“The new law that sets standards and buys more time for Northern Border security, just weeks old, has widespread bipartisan support in the Senate and the House.  But instead of using this time to work with us on better solutions, the Bush Administration has decided to squander yet another opportunity to do that.

“In his letter today, Secretary Chertoff writes that in 2002, Customs and Border Protection apprehended 15,000 people who had made false declarations.  This is an indication that the men and women who serve as Customs and Border Patrol Agents are doing their jobs and doing them well.  His suggestion that asking hard questions about the efficacy of this dramatic interim step ahead of full WHTI implementation is irresponsible and specious.  We should not forget that the Millennium Bomber, Ahmed Ressam, was caught by an alert Customs Officer who noticed Ressam’s nervousness and proceeded to further inspection.  WHTI will only be effective when implemented if the people and the government are given adequate time to plan, prepare and ultimately engage as willing participants in the new system.  The interim step the Department has announced will do little more than frustrate millions of law-abiding citizens who otherwise would want to travel across our land borders.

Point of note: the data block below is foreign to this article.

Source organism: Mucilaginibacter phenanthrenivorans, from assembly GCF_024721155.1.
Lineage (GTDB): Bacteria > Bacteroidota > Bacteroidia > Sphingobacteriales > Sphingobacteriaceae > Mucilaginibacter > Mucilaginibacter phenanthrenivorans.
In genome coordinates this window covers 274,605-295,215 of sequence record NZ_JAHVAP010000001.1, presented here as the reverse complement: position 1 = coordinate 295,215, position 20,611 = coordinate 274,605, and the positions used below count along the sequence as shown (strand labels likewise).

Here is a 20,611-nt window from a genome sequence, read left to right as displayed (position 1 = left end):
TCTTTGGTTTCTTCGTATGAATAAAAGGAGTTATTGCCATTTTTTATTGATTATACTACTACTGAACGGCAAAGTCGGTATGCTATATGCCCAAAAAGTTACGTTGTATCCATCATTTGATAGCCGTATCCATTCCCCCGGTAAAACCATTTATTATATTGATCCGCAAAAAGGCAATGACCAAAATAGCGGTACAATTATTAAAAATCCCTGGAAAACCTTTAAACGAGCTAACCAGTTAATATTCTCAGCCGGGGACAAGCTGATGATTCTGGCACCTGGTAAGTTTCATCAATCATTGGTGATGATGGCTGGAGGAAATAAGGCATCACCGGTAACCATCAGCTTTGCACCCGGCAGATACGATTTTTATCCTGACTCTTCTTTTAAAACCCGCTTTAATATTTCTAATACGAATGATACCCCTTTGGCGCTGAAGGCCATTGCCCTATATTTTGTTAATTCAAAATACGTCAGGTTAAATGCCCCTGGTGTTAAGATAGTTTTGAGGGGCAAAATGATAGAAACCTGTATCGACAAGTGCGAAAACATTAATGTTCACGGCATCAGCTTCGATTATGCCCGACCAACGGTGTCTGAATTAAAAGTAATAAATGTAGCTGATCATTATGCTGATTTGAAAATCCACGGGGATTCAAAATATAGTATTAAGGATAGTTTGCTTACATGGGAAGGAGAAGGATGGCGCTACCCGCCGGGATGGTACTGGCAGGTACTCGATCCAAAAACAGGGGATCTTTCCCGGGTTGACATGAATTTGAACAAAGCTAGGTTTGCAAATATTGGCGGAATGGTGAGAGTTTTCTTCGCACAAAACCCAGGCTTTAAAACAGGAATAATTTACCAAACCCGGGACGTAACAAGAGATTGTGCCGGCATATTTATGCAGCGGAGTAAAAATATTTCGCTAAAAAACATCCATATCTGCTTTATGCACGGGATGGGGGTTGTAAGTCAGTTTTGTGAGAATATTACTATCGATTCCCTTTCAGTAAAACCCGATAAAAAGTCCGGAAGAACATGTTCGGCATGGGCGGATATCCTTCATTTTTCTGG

“Secretary Chertoff also writes that ending oral declarations will ‘sharply reduce’ the variety of current documents that CBP can accept.  But I question the effectiveness of requiring birth certificates of every American citizen re-entering the United States so close to the WHTI’s full implementation.  Birth certificates come in wide variety from countless jurisdictions.  They are easily forgeable, and giving CBP the responsibility to determine the validity of birth certificates from around the country is a big burden that we would not want to have stand as a distraction from the scrutiny of individuals who have been identified as threats in the past.  On top of that, if national security was truly paramount to DHS, they would not be using RFID chips used to track store inventory in any type of personal ID documents, which in fact create a real vulnerability at the border.  

“They have announced that people can apply for PASS Cards beginning Feb. 1, but there is no process to apply for cards, and they will not be available until at least Spring.  Similarly, ‘enhanced driver’s licenses’ for those states that have approval to issue them will not be available until Fall at the earliest.

“It is also disingenuous of Secretary Chertoff to stoop to pronounce that, unless we do this, we risk another ‘Sept. 11 style’ attack.  I would remind him that they themselves say they have had the authority to do this before Sept. 11.  If DHS truly was serious about sensible border security, they would have chosen to use the ePassport secure chips in PASS Cards, they would not have ignored thousands of comments urging them not to use an insecure RFID chip, and they would agree to work with Congress and the states to find solutions to the legitimate and proven concerns about WHTI’s successful implementation.”